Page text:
Curtailing the Commission’s right to withdraw: Case C-409/13 Council v. Commission
By Laurens Ankersmit
This post concerns an interesting case (commented on by Steve Peers a while ago) on one of the main powers of the Commission that accompanies its right to initiate legislation: its right to withdraw a proposal. In Case C-409/13 Council v. Commission the Grand Chamber of the Court had to decide on the limits of this power to withdraw and its judgment has important implications for the balance of powers among the EU’s institutions. In a nutshell, the Court required the Commission to state reasons for an act of withdrawal and even assessed the Commission’s actions on the merits. While this means that withdrawals by the Commission may be challenged on both procedural and substantive grounds, the Court did nonetheless exercise deference towards the Commission. The case may have implications for the Commission’s controversial policy to ‘improve’ EU rules by inter alia withdrawing proposals for ‘unnecessary’ legislation in the future, although the deadline for challenging the withdrawal of the circular economy legislative package has already passed.
Facts and Judgment
The case concerned a proposal made by the Commission for a regulation laying down the basic framework for macro-financial assistance to third countries. In the past this had been done ad hoc on the basis of article 212 TFEU. The proposed regulation was aimed at structuring the decision-making in this sense. The Commission had proposed to grant assistance by way of implementing acts. The Parliament and the Council in particular objected to this approach as there would be insufficient political and democratic scrutiny of the decision-making process. As a result, the EU legislature intended to amend the proposal, essentially introducing the ordinary legislative procedure within the proposed regulation. The Commission considered this to be an unacceptable alteration of its proposal and decided to withdraw it. The Council (and not the Parliament) initiated proceedings against the Commission seeking annulment of the latter’s decision.
The Court had to decide on the limits of the power of withdrawal of the Commission. On the one hand, placing no limits on this power would amount to granting the Commission a de facto veto in the legislative process undermining the institutional balance. On the other, limiting the power of withdrawal opens the door to judicial review which would require the Court to develop criteria for the limits of withdrawal.
The Court started off with a number of statements of principle regarding the role of the institutions in the legislative process. It held that ‘the Commission’s power under the ordinary legislative procedure does not come down to submitting a proposal and, subsequently, promoting contact and seeking to reconcile the positions of the Parliament and the Council’ (para 74). On the other hand, the power of withdrawal cannot ‘confer upon [the Commission] a right of veto in the conduct of the legislative process, a right which would be contrary to the principles of conferral of powers and institutional balance.’ (para 75) As a consequence, the Commission ‘must state to the Parliament and the Council the grounds for the withdrawal, which, in the event of challenge, have to be supported by cogent evidence or arguments.’ (para 76)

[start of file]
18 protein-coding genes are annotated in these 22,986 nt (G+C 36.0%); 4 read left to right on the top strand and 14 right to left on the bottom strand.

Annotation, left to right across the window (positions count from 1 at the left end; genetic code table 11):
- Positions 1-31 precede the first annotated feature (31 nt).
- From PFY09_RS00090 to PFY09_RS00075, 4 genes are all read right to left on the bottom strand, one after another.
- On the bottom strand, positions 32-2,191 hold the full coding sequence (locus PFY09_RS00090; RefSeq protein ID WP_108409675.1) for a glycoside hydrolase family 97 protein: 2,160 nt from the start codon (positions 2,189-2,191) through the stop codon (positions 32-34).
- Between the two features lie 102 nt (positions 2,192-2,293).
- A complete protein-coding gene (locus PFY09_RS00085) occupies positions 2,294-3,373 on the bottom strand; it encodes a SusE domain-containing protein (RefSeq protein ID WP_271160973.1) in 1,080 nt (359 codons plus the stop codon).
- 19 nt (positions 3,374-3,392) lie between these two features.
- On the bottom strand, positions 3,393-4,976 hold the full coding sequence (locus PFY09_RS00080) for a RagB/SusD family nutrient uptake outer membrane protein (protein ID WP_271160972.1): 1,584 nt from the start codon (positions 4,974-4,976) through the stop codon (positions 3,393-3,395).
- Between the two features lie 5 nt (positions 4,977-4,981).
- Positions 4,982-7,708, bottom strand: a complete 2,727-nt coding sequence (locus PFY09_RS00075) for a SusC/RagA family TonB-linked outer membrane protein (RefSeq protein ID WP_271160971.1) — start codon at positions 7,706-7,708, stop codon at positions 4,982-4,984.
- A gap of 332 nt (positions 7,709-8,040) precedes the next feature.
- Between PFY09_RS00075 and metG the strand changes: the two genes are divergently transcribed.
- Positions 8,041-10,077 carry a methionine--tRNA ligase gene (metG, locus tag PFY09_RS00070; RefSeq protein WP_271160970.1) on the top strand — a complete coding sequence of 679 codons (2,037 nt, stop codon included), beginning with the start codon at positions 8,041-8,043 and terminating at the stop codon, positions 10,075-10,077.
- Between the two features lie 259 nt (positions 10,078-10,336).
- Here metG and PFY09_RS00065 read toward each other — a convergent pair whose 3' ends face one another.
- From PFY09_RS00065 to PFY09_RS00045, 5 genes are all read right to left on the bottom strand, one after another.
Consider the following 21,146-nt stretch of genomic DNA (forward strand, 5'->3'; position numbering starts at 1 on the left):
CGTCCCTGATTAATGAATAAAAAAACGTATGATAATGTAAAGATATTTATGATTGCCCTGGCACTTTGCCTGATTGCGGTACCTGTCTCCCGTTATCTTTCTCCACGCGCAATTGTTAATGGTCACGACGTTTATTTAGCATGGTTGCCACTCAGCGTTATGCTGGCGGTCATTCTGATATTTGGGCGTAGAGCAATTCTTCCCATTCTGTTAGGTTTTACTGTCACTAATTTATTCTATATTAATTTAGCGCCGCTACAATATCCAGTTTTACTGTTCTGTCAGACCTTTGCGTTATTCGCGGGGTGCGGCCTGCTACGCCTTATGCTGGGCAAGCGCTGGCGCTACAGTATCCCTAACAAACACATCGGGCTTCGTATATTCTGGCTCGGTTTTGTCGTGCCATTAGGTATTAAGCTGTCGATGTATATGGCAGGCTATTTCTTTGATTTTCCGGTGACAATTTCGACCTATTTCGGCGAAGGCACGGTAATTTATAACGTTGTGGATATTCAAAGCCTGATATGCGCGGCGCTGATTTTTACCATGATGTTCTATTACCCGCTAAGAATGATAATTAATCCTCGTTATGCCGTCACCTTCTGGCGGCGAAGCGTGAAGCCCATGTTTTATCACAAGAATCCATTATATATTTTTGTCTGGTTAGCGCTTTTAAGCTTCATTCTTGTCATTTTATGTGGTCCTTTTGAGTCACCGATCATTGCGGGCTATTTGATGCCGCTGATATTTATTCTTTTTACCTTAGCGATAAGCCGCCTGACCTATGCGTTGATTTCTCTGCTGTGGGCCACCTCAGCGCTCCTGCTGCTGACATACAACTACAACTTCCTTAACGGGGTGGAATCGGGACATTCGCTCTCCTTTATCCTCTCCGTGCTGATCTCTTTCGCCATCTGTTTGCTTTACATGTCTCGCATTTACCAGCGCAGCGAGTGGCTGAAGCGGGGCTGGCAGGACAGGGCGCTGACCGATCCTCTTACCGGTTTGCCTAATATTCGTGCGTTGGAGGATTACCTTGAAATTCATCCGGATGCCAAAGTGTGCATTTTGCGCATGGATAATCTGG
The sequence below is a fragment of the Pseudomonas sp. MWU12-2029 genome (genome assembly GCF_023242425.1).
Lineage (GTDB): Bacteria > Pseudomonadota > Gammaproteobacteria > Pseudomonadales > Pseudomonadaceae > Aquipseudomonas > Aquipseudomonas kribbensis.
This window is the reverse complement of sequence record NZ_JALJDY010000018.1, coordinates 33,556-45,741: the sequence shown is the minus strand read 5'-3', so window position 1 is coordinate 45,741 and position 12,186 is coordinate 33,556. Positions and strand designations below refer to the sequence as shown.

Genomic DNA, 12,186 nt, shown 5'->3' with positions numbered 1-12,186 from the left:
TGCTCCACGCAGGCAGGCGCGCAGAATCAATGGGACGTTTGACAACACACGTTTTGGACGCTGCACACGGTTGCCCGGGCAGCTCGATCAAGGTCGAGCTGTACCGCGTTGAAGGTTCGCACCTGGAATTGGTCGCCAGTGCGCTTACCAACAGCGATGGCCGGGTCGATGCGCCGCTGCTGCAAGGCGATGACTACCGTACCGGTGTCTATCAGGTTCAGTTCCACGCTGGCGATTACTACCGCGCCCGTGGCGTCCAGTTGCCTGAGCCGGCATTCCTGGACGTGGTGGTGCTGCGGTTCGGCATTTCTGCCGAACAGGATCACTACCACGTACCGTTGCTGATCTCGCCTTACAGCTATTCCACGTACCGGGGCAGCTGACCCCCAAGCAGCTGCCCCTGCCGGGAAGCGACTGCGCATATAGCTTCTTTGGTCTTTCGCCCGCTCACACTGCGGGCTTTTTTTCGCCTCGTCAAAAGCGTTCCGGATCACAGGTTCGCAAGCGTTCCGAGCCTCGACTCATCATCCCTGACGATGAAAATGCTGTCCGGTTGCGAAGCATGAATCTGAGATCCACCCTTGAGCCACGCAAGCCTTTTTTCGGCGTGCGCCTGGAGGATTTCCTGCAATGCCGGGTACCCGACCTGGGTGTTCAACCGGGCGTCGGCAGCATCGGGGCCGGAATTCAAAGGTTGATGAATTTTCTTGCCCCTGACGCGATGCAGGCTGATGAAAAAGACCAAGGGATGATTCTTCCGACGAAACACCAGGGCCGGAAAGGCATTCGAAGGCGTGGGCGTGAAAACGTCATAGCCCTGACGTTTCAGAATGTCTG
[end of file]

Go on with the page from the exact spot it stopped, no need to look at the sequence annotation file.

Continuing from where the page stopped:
The Court subsequently addressed the procedural issue of how the Commission had to state reasons (finding that merely communicating its intention to withdrawal in inter-institutional meetings was sufficient) and the substantive issue (finding that alteration of the voting rules in the proposal would deprive the proposal of its raison d’etre) to eventually rule in favour of the Commission on both points. The Court also dismissed the claim made by the Council of infringement of the principle of democracy and the principle of sincere cooperation.
The case is important for both the future of inter-institutional relations and the EU’s constitutional framework as well as the current Commission policy to avoid ‘unnecessary’ EU rules.
In terms of inter-institutional relations, it is clear now that the Commission’s right to withdrawal is constrained. The Commission’s decision to withdrawal is open to legal challenge and the Court is even willing to look at the substance of the claim, moving on from merely procedurally assessing whether the Commission has communicated its reasons to the EU legislature. The Commission may withdraw a proposal if an amendment by the EU legislature ‘distorts the proposal for a legislative act in a manner which prevents achievement of the objectives pursued by the proposal and which, therefore, deprives it of its raison d’être’ (para 83). This appears to be not an easy hurdle to meet for the Commission. It is not possible for the Commission to simply withdraw a proposal because it does not like certain amendments made. Unfortunately, the deadline for appealing the Commission’s withdrawal of its circular economy package has passed, so it is highly unlikely that the immediate impact of the Commission’s plans to ‘improve’ EU legislation can be challenged.
On the other hand, the Court is not very imposing on the Commission about how the Commission should communicate its reasons (procedure). There is no duty to communicate its decision to withdraw legislation to the public (the principle of democracy should arguably cover that) nor does the Commission need to formally substantiate its claims to the EU legislature. Merely communicating its intentions and the reason for its intentions to the EU legislature during meetings is enough.
Edit (4 June 2015): I would like to refer to Pieter Jan Kuijper’s recent informative blogpost on the blog of ACELG for further reading and a different view on the Court’s judgment.